I received several emails over the weekend, from both the left and the right, suggesting (or goading) that I write a Memorial Day tribute of my own. And I would have… that is, if I had anything particularly relevant to say on the subject.
I’ve never served in the military, nor have any of my closest friends, nor anybody in my immediate family. Not my siblings nor my parents nor my grandparents nor my first or second cousins. I had a great uncle who served as an MP during World War II, guarding German prisoners of war, I believe stateside, but to my knowledge that’s about as close to combat as anyone on either side of my family has ever come. In fact, it seems clear that some of my ancestors emigrated to the U.S. specifically to avoid service in the Czar’s army.
As a child of the sixties, growing up watching the Vietnam War on TV, I vowed never to enlist, even if drafted. I would not give my life to fight what I believed to be an immoral war… and besides, I always thought I’d make such a crappy soldier that my risk of court martial for insubordination would far outweigh any chance that I’d ever do time for draft evasion. I was never a pacifist per se, but I’ve never believed in such a thing as a “just” war. Necessary perhaps, but never just.
Over the course of my 45 years I have come to know people who have served, some who even served in combat, but I’ve never known anybody who has sacrificed his life in service to our nation, nor am I aware of any close friend or relative to have lost a close friend or relative as such. The tragedy of war — Iraq, Vietnam or any other — has never directly touched my life.
I have both empathy and sympathy for those who have not been so fortunate, but my personal experience of Iraq is little different than that of Vietnam: it is something I watch on TV.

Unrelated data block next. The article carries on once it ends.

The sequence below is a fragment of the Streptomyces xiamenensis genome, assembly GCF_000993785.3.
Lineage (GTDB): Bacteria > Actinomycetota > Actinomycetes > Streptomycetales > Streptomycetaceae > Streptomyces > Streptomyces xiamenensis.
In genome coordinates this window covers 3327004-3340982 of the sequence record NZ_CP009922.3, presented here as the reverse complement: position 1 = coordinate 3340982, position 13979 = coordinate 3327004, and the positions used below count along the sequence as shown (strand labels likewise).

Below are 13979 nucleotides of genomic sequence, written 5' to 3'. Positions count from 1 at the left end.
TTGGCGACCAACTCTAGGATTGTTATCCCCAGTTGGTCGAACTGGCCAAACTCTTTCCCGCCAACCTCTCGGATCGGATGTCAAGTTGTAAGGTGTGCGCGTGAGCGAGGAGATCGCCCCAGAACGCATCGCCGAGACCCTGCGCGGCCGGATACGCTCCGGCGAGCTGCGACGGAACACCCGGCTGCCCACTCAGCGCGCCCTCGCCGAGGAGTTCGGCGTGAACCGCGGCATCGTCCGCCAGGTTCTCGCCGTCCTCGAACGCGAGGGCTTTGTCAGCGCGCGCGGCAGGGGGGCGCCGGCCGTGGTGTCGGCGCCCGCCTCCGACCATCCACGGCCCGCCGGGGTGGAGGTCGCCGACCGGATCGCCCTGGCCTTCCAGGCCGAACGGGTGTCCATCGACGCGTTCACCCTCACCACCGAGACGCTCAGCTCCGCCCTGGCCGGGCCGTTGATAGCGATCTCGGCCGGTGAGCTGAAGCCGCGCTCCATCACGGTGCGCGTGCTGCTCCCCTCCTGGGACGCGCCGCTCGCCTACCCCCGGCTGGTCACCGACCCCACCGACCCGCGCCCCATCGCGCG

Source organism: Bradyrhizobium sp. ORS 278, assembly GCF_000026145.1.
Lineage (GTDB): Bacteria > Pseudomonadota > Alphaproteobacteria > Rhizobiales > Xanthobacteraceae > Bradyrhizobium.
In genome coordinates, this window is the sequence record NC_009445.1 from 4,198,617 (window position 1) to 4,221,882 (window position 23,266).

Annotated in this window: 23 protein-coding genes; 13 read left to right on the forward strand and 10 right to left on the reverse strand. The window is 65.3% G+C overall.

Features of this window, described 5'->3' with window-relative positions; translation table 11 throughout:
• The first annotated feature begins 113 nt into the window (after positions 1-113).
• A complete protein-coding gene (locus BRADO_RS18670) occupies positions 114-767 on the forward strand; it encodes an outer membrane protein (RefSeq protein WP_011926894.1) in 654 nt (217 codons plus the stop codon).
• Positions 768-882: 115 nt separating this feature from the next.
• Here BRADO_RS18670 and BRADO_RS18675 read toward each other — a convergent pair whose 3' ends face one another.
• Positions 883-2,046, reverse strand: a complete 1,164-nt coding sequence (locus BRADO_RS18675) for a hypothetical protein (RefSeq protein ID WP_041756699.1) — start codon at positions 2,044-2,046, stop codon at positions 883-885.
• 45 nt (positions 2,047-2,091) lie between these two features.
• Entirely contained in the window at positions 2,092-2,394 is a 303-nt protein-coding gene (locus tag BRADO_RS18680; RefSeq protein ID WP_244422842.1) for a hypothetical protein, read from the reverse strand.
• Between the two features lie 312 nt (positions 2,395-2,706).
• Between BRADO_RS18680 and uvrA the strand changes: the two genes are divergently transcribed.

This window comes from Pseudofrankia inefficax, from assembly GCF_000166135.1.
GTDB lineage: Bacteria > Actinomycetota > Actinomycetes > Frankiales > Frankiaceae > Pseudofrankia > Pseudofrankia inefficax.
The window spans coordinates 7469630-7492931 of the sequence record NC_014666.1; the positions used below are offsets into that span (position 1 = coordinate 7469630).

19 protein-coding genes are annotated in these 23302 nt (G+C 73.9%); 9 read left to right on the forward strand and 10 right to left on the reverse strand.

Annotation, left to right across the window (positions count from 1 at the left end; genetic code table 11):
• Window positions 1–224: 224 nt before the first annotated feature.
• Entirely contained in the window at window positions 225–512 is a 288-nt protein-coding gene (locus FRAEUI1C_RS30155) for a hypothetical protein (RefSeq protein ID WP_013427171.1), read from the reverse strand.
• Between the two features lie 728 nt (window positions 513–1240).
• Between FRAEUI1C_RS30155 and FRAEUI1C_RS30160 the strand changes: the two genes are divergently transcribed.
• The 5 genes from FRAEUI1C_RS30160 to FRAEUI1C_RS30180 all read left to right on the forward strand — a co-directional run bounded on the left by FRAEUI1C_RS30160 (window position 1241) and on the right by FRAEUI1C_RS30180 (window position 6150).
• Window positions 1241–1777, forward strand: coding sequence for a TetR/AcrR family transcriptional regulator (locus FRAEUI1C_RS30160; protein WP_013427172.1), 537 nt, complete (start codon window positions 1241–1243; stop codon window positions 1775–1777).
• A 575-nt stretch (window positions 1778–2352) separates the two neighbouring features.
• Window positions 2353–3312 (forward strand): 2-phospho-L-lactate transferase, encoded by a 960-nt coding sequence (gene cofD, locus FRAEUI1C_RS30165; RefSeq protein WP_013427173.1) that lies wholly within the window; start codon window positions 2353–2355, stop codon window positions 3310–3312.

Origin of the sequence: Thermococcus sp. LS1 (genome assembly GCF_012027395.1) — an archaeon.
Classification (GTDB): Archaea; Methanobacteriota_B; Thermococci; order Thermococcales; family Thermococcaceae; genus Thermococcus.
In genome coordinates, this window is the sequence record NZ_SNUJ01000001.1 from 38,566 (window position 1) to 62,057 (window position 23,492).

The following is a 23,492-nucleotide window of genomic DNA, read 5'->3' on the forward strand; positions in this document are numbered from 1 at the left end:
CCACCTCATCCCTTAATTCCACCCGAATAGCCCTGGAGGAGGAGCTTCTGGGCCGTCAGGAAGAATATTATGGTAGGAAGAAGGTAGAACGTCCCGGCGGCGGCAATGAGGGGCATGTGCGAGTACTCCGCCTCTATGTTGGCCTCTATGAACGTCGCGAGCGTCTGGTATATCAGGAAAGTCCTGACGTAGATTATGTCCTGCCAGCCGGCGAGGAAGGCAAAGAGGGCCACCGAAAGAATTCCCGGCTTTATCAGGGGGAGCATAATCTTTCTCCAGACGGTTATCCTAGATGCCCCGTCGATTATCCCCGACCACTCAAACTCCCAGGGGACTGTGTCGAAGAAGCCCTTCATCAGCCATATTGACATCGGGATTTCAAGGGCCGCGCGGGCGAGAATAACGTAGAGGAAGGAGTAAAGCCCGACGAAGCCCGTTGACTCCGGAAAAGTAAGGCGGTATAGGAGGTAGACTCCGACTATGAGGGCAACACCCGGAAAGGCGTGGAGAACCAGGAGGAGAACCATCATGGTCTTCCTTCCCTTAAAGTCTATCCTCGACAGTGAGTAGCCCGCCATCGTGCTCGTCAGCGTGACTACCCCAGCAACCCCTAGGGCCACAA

So who am I to memorialize our war dead when I know nothing of what they or their families endured? How can I adequately memorialize something for which I have no personal memory?
I am not a soldier. I do not come from a military family, nor from a cultural milieu were military service is common or even encouraged. Like President Bush and Vice-President Cheney and so many of the other hawks who foolishly led us into Iraq, I would have done almost anything to avoid military service. (The difference is, I admit it.) In this context, what words of commemoration could I have given, however heartfelt, that wouldn’t have come off as hollow?
Some of the fallen we honor each Memorial Day gave their lives willingly, others not. Some died defending freedom, others fell defending the folly or pride of their leaders. Some causes are more noble, some deaths more honorable… that is the nature of war, a nature reflected in the historical roots of Memorial Day itself, which arose after the Civil War to honor the dead of both those who defended the Union, and those who fought to preserve a Southern economy based on slavery.
While I may not know war firsthand, I know my history. I know that for every Yorktown there is a Gallipoli… for every Afghanistan there is an Iraq. The same armies that risked their lives to liberate the Nazi death camps, incinerated the city of Dresden and tens of thousands of innocent civilians—women, children, babies—with it.
I’m not a politician, and so I do not have to pin a flag to my lapel, place my hand over my heart and pretend that patriotism always trumps history or common sense. And so on Memorial Day I honored our war dead in the best way that I knew how: by keeping silent. It is simply not in me to ignore my own internal dissonance, but it would have been disrespectful to voice it on a day that means so much to families who have sacrificed so much for our nation, whatever the cause… and so much more than I myself have ever been asked to give.